CONNECTICUT - A southwestern Connecticut man is back from Ethiopia after traveling to the African nation to get a first-hand look at the food crisis there.

Charlie MacCormack, the chief executive of Save the Children, says an estimated 12 million to 15 million people in Ethiopia are hungry or malnourished. In a weeklong trip to the country, MacCormack says he saw sights of starvation and struggle.

?They are carrying their children who are listless, eyes are glazed, who might [die] within hours if they don't reach these Save the Children centers,? he says of the parents desperately looking to nourish their children.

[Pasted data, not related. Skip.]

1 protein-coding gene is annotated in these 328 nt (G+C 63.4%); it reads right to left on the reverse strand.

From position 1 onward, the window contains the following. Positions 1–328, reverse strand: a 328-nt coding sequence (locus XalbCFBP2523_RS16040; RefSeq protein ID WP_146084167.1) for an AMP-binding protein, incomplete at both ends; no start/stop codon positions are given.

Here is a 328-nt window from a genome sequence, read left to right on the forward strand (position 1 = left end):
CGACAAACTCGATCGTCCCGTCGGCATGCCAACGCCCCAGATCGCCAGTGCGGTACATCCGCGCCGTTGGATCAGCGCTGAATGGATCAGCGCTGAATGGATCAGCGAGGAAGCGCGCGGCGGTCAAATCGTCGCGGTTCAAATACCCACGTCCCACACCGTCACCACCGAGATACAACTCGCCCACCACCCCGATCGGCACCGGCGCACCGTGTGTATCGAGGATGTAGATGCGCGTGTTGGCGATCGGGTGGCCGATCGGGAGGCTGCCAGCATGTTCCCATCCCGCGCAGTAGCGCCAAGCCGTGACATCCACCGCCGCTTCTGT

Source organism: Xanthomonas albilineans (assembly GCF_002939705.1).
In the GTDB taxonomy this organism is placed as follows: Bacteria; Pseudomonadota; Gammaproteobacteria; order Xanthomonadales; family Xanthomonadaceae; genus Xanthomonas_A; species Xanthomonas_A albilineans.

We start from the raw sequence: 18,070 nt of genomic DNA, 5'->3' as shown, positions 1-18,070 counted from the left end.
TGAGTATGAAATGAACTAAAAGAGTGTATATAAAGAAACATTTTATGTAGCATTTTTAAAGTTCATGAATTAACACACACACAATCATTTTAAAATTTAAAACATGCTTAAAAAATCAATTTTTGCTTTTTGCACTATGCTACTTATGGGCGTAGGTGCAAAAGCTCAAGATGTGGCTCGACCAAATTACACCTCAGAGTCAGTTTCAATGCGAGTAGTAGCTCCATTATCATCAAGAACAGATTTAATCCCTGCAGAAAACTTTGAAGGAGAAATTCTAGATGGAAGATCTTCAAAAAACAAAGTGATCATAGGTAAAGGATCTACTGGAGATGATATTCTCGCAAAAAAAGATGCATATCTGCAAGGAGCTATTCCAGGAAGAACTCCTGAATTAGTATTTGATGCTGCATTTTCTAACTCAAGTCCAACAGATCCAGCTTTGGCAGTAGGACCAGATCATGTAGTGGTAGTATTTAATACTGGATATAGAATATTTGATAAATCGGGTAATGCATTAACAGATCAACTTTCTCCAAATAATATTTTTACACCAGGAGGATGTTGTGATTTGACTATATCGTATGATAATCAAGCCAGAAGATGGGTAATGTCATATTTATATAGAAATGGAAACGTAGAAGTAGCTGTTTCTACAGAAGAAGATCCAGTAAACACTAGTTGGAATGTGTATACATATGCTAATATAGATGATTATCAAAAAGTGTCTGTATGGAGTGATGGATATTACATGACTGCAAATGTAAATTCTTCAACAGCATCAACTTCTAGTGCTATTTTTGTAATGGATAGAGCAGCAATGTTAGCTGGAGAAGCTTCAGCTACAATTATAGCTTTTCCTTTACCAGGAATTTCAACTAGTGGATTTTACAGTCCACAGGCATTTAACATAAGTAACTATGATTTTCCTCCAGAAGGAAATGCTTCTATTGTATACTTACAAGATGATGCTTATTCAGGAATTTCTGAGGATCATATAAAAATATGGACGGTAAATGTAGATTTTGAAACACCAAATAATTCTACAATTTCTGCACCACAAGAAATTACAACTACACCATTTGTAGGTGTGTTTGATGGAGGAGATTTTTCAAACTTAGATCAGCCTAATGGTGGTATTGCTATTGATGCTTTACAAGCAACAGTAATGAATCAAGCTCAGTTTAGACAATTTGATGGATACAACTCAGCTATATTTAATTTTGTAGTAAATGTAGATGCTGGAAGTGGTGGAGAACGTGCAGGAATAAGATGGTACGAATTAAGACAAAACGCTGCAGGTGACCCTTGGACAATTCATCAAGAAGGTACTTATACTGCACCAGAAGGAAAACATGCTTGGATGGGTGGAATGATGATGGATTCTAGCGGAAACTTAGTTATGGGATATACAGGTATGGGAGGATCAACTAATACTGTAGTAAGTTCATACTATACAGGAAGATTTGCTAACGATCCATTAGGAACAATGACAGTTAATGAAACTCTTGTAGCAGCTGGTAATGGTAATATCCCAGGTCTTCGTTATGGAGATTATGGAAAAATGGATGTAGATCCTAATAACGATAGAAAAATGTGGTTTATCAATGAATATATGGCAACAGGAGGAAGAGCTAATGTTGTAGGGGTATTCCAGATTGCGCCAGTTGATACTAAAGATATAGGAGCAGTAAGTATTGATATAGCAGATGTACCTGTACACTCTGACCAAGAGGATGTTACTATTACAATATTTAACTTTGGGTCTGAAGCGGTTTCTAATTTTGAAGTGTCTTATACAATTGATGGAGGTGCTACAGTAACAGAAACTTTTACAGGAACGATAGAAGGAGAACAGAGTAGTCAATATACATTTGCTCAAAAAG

The Save the Children centers provide food, health care and education for children in dire need.

?It's heart wrenching,? MacCormack says. ?What you'll see is hundreds of parents who have walked hours and hours - sometimes days - to our therapeutic feeding center, which is where children come who are basically dying of starvation.?

He blames the shortage in part on the uncertainty of Mother Nature.

?If the rain comes at the right time, in the right amount, everyone is fine,? he says. ?But if there is any failure, that immediately turns into starvation.?

MacCormack says that in the next five years his organization will have to work even harder to counter the effects of increases in food prices.